Guilty. Hands up, when it comes to media-centered courtroom trials, my attention is focused on the drama unfolding. I won't readily admit it to others, but the details are replaying in my mind during the mundane tasks of the day. Perhaps my combing the evidence will reveal something new - call me a civilian detective.
So when a case comes along with such an obvious villain as Casey Anthony, I, like much of the world, am riveted. First came the shock of the disappearance of such an innocent child as Caylee. And when information trickled in about the partying, care-free actions of her mother - the audience steadily turned against the young woman. Her lies made her an easy target of blame, and I quietly wished the worst for her. When news came of her acquittal - I was disappointed, yet not surprised. Rage flew through the airwaves as circumstantial evidence mounted in her direction.
When you take a step back from the everyday focus on the scandal - it's a bit scary how drawn in the public is to such events. But why wouldn't we be? News shows like Nancy Grace focus on only that - luring television audiences in with each and every minute detail that producers can get their hands on. We get the "best" of two worlds - entertainment and reality. "CSI" and other crime shows are popular for a reason. Although we are sickened by certain criminal acts, it's like we can't get enough of worst-case scenarios. And with the fascination of true life stories - this one tugged emotionally for many.
Such a serious crime was committed, and the prime suspect was the partying girl next door. It didn't help that Casey was pretty and came from what seemed like a decent upbringing. The shock value was through the roof.
It's impossible not to scrutinize such cases. We should pay attention to them and make sure that the likelihood for something similar to happen is infinitely small. But is it healthy to be so obsessed with the drama? I mean, people were camping outside of the courthouse waiting to get seats inside, as if it were a theater performance.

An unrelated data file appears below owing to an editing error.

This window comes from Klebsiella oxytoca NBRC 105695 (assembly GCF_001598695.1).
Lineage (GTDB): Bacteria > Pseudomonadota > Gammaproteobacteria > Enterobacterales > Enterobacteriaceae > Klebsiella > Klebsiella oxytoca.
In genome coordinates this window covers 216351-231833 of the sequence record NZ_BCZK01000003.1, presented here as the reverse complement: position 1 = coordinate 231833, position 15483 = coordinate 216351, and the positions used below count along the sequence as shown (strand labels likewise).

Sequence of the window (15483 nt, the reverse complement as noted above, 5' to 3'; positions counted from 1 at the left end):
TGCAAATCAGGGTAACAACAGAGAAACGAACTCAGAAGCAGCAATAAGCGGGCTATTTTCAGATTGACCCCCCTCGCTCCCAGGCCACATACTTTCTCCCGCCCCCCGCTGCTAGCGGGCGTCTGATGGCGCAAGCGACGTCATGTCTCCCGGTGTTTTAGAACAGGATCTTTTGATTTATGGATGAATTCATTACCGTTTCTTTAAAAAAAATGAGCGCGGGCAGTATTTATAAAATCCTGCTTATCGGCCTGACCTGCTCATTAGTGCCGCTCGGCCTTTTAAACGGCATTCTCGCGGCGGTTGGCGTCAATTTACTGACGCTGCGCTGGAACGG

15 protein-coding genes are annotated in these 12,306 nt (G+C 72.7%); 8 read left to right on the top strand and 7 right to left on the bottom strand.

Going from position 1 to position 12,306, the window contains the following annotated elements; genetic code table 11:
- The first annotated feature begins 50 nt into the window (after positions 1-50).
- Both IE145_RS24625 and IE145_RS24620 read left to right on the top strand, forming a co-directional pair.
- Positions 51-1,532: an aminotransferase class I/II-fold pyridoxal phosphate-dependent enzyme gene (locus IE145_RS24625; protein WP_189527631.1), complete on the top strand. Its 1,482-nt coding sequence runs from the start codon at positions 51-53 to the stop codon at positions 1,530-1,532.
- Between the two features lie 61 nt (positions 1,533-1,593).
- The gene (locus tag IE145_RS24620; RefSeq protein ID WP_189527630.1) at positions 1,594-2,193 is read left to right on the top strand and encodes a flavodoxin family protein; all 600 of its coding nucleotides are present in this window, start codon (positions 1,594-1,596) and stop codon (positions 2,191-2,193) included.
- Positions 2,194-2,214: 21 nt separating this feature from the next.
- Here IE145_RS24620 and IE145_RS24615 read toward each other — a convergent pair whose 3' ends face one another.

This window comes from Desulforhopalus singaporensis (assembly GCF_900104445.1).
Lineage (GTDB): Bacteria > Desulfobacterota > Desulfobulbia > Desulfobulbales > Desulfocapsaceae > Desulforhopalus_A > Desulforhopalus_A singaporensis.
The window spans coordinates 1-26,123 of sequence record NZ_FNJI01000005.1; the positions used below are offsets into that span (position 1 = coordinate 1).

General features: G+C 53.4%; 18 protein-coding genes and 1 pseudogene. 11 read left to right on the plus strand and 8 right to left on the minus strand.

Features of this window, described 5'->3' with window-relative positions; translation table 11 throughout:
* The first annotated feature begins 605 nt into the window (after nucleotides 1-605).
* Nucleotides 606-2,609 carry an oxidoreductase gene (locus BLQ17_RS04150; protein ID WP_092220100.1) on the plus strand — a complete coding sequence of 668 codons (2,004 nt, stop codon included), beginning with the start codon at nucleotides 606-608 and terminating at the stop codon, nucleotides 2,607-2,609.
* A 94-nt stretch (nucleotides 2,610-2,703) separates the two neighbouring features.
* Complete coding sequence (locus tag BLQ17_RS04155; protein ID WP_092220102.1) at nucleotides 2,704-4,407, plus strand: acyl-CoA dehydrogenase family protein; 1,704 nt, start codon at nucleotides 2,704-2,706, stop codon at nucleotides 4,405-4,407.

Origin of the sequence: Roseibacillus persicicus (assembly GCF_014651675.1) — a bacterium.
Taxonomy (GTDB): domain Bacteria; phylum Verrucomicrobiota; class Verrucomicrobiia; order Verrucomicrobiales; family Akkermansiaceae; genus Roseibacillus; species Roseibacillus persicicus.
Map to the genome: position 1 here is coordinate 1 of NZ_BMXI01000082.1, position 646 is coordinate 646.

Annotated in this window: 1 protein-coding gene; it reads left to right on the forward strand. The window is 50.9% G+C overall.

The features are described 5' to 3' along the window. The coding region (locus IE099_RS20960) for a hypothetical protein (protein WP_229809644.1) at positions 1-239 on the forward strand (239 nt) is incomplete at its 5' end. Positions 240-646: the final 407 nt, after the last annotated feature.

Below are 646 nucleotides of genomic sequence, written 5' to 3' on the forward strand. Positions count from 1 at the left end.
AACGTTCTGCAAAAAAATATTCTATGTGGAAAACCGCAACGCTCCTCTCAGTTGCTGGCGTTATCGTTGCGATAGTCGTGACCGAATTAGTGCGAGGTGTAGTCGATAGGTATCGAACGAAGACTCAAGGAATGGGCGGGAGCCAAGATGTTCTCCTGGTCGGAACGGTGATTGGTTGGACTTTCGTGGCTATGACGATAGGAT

Whether it is the Anthony case, or the O.J. Simpson murder trial - these criminal cases will always be brought into the limelight. But should we treat the proceedings as if they were staged events for our viewing pleasure? I doubt it.
If we really think about it - it's not much better than watching gladiator-like events. We are waiting for a death sentence of an individual. We are hanging on the prosecutor's every word, repeating silently, "guilty, guilty, guilty."
And when we do hear the words we are waiting for, it's as if the public is seething for vengeance. Message boards online for those accused will ask for an "eye for an eye" or for the criminal to receive much worse treatment.
I'm not saying that we shouldn't want justice. We should. And those who are guilty deserve a just punishment. But we shouldn't be viewing these events with such seeming delight. Casey Anthony is now an infamous celebrity. Not just because she could likely be guilty of a horrendous crime, but because the public has given her that power.
What we have to remember is Caylee Anthony wasn't an actor. She was a child.
And our thoughts should be with the innocent life that was taken away
So let's take a step back from the spectacle and realize what this really is. A very sad situation.
Carrie Olson is a columnist at the Daily Freeman-Journal in Webster City.